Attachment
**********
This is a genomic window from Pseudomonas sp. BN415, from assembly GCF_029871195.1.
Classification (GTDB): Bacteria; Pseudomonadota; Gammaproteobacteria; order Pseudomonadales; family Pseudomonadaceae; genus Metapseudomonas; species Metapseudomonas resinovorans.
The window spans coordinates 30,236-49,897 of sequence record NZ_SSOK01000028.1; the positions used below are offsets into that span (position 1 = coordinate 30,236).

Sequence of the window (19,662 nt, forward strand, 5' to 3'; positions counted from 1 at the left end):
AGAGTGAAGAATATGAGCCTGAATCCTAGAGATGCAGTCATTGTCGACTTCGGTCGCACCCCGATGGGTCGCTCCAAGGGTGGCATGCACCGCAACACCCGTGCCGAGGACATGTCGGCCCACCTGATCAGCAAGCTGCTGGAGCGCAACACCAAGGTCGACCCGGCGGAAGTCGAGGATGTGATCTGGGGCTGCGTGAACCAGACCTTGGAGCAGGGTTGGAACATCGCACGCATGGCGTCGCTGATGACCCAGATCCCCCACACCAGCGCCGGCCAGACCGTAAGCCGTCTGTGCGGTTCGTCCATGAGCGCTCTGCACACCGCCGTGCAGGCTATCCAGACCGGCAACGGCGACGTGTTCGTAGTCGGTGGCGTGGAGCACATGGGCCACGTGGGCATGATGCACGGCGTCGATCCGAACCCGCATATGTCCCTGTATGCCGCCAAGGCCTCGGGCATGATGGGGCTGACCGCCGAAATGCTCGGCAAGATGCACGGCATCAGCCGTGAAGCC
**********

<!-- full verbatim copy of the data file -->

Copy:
This is a genomic window from Pseudomonas sp. BN415, from assembly GCF_029871195.1.
Classification (GTDB): Bacteria; Pseudomonadota; Gammaproteobacteria; order Pseudomonadales; family Pseudomonadaceae; genus Metapseudomonas; species Metapseudomonas resinovorans.
The window spans coordinates 30,236-49,897 of sequence record NZ_SSOK01000028.1; the positions used below are offsets into that span (position 1 = coordinate 30,236).

Sequence of the window (19,662 nt, forward strand, 5' to 3'; positions counted from 1 at the left end):
AGAGTGAAGAATATGAGCCTGAATCCTAGAGATGCAGTCATTGTCGACTTCGGTCGCACCCCGATGGGTCGCTCCAAGGGTGGCATGCACCGCAACACCCGTGCCGAGGACATGTCGGCCCACCTGATCAGCAAGCTGCTGGAGCGCAACACCAAGGTCGACCCGGCGGAAGTCGAGGATGTGATCTGGGGCTGCGTGAACCAGACCTTGGAGCAGGGTTGGAACATCGCACGCATGGCGTCGCTGATGACCCAGATCCCCCACACCAGCGCCGGCCAGACCGTAAGCCGTCTGTGCGGTTCGTCCATGAGCGCTCTGCACACCGCCGTGCAGGCTATCCAGACCGGCAACGGCGACGTGTTCGTAGTCGGTGGCGTGGAGCACATGGGCCACGTGGGCATGATGCACGGCGTCGATCCGAACCCGCATATGTCCCTGTATGCCGCCAAGGCCTCGGGCATGATGGGGCTGACCGCCGAAATGCTCGGCAAGATGCACGGCATCAGCCGTGAAGCC